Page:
That source of bliss divine which gave us birth:
Nor have we first fruits or remembrances
Of heaven elsewhere. Thus, loving loyally,
I rise to God and make death sweet bythee."


RICHARD BARNFIELD, one of the Elizabethan singers (b. 1574) wrote a long poem, dedicated to "The Ladie Penelope Rich " and entitled " The Affectionate Shepheard," which he describes as an imitation of Virgil in the 2nd Eclogue, of Alexis." I quote the first two Stanzas:

" Scarce had the morning starre hid from the light
Heaven's crimson Canopie with stars bespangled,
But I began to rue th' unhappy sight
Of that fair boy that had my heart intangled;
Cursing the Time, the Place, the sense, the sin;
I came, I saw, I view d, I slipped in.
If it be sin to love a sweet-fac'd Boy,
(Whose amber locks trust up in golden tramels
Dangle adown his lovely cheeks with joye
When pearle and flowers his faire haire enamels)
If it be sin to love a lovely Lad,
Oh then sinne I, for whom my soule is sad "

These stanzas, and the following three sonnets (also by Barnfield) from a series addressed to a youth, give a fair sample of a considerable class of Elizabethan verses, in which classic conceits were mingled with a certain amount of real feeling:


" Two stars there are in one fair firmament
(Of some intitled Ganymede's sweet face)
Which other stars in brightness do disgrace,
As much as Po in cleanness passeth Trent.
Nor are they common-natur'd stars; for why,
These stars when other shine vaile their pure light,
And when all other vanish out of sight
They add a glory to the world's great eie:
By these two stars my life is only led,
In them I place my joy, in them my pleasure!
Love's piercing darts and Nature s precious treasure,
With their sweet food my fainting soul is fed:
Then when my sunne is absent from my sight
How can it chuse (with me) but be darke night? "

" Not Megabetes, nor Cleonymus
(Of whom great Plutarch makes such mention,
Praysing their faire with rare invention),
As Ganymede were halfe so beauteous.
They onely pleased the eies of two great kings,
But all the world at my love stands amazed,
Nor one that on his angel's face hath gazed,
But (ravisht with delight) him presents bring:
[124] Some weaning lambs, and some a suckling kyd
Some nuts, and fil-beards, others peares and plums;
Another with a milk-white heyfar comes;
As lately AEgon's man (Damcetas) did
But neither he nor all the Nymphs beside,
Can win my Ganymede with them t' abide."
"Ah no; nor I my selfe: tho' my pure love
(Sweete Ganymede) to thee hath still been pure,
And ev n tlll my last gaspe shall aie endure,
Could ever thy obdurate beuty move:
Then cease, oh goddesse sonne ( for sure thou art
A Goddesse sonne that can resist desire),
Cease thy hard heart, and entertain love's fire
Within thy sacred breast: by Nature's art.
And as I love thee more than any Creature
(Love thee, because thy beautie is divine,
Love thee, because my selfe, my soule, is thine:
Wholie devoted to thy lovely feature),
Even so of all the vowels, I and U
Are dearest unto me, as doth ensue."

FRANCIS BACON'S essay Of Friendship is known to everybody. Notwithstanding the somewhat cold and pragmatic style and genius of the author, the subject seems to inspire him with a certain enthusiasm; and some good things are said.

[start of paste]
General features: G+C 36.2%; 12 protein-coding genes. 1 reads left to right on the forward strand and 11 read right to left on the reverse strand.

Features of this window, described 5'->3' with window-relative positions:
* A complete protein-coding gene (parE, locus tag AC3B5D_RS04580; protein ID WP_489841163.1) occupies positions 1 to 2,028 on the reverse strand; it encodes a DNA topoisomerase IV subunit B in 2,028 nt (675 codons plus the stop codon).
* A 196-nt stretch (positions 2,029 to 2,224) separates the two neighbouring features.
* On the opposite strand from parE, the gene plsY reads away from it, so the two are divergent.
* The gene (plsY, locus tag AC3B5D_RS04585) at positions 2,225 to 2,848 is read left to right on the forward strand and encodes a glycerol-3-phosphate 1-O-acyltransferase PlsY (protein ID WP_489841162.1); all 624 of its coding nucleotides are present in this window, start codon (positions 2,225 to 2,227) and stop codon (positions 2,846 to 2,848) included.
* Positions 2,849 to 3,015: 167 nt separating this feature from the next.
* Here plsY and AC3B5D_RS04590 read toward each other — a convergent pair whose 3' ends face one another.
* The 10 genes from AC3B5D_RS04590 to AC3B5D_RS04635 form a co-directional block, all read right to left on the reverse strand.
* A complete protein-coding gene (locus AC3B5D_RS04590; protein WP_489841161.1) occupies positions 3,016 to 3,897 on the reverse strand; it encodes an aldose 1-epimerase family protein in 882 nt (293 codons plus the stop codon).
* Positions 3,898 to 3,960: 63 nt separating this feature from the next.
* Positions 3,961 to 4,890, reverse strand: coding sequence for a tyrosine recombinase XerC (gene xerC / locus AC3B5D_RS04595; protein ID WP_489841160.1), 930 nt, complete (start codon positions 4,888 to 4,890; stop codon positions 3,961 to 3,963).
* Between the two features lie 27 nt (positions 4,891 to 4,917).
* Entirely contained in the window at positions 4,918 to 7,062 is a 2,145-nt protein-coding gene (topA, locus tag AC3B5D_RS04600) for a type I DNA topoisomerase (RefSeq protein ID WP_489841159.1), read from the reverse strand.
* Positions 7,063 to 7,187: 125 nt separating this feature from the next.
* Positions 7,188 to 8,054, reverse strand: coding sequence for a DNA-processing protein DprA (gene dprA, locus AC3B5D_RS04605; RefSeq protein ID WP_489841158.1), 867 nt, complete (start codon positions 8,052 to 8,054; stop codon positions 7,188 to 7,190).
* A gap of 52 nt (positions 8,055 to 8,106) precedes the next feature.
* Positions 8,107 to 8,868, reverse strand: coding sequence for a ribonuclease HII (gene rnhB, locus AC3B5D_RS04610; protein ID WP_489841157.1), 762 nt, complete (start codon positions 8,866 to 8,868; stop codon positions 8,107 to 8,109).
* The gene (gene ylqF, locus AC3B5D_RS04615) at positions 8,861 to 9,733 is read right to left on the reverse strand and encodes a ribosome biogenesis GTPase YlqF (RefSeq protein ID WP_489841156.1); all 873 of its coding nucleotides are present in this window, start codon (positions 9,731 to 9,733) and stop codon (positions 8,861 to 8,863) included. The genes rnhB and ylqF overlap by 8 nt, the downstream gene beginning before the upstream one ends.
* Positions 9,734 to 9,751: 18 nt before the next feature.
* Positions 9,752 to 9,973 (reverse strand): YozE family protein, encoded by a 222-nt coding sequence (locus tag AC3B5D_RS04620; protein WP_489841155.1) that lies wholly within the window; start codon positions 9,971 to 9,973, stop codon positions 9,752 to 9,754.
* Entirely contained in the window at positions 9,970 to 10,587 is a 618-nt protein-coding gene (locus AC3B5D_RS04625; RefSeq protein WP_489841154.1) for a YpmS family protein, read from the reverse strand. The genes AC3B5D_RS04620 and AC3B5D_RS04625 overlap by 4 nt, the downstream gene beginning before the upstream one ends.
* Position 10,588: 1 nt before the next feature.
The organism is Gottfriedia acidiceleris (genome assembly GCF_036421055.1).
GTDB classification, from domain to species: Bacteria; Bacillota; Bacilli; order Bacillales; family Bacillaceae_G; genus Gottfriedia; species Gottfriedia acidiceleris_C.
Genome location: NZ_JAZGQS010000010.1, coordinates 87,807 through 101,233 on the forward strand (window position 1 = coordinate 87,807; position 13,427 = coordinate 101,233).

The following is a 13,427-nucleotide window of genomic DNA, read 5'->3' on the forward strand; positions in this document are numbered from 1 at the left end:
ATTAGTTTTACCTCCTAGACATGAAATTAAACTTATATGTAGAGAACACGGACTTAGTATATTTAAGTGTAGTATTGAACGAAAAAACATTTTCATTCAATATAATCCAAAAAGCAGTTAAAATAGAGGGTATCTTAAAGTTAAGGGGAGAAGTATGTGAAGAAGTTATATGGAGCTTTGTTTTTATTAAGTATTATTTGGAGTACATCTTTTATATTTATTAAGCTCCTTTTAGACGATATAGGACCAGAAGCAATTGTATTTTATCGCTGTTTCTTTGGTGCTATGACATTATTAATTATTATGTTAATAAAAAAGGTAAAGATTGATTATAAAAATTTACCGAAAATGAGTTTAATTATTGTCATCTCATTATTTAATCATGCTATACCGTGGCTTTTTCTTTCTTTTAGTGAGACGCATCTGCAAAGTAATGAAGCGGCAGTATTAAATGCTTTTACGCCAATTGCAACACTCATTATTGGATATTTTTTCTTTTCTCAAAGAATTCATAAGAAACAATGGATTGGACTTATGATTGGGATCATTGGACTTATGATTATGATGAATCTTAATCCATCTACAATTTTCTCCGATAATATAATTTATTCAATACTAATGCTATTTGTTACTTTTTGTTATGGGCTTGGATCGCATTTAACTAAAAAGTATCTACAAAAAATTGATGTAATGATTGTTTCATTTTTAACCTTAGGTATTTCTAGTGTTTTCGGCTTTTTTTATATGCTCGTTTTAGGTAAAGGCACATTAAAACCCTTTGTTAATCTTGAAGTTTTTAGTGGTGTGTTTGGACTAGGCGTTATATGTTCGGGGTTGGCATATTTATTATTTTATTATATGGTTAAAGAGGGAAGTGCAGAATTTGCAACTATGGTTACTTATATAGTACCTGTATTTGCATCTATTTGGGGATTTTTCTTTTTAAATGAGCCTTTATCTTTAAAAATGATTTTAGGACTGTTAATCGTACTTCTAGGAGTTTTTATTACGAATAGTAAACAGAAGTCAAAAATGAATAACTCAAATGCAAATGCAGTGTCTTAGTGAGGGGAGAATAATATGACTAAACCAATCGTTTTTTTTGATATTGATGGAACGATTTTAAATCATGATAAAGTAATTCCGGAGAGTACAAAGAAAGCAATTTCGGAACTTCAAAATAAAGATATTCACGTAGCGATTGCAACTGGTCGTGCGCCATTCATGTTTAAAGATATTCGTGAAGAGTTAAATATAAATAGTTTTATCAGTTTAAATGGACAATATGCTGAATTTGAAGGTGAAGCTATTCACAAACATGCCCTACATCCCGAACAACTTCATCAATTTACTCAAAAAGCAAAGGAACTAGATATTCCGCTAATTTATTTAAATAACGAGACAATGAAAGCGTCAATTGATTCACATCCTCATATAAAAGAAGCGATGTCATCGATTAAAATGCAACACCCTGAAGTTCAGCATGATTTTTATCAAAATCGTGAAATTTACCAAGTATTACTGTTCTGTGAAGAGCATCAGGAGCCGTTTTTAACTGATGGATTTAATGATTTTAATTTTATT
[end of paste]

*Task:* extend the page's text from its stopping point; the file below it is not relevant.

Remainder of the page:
" But we may go farther and affirm most truly that it is a mere and miserable solitude to want true friends, without which the world is but a wilderness; and even in this scene also of solitude, whosoever in the frame of his nature and affections is unfit for friendship, he taketh it of the beast, and not from humanity. A principal fruit of friendship is the ease and discharge of the fulness of the heart, which passions of all kinds do cause and induce. We know diseases of stoppings and suffocations are the most dangerous in the body; and it is not much otherwise in the mind: you may take sarza to open the liver, steel to open the spleen, flower of sulphur for the lungs, castoreum for the brain; but no receipt openeth the heart but a true friend, to whom you may impart griefs, joys, fears, hopes, suspicions, counsels, and whatsoever lieth upon the heart to oppress it, in a kind of civil shrift or confession....
" Certainly if a man would give it a hard phrase, those that want friends to open themselves unto, are cannibals of their own hearts; but one thing is most admirable (wherewith I will conclude this first fruit of friendship) which is, that this communicating of a man's self to his friend worketh two contrary effects, for it redoubleth joys, and cutteth griefs in halfs; for there is no man that imparteth his joys to his friend, but he joyeth the more, and no man that imparteth his griefs to his friend, but he grieveth the less."
Essay 27, Of Friendship.


SHAKESPEARE'S sonnets have been much discussed, and surprise and even doubt have been expressed as to their having been addressed (the first 126 of them) to a man friend; but no one who reads them with open mind can well doubt this conclusion; nor be surprised at it, who knows anything of Elizabethan life and literature. " Were it not for the fact," says F. T. Furnivall, " that many critics really deserving the name of Shakespeare students, and not Shakespeare fools, have held the Sonnets to be merely dramatic, I could not have conceived that poems so intensely and evidently autobiographic and self-revealing, poems so one with the spirit and inner meaning of Shakespeare's growth and life, could ever have been conceived to be other than what they arethe records of his own loves and fears."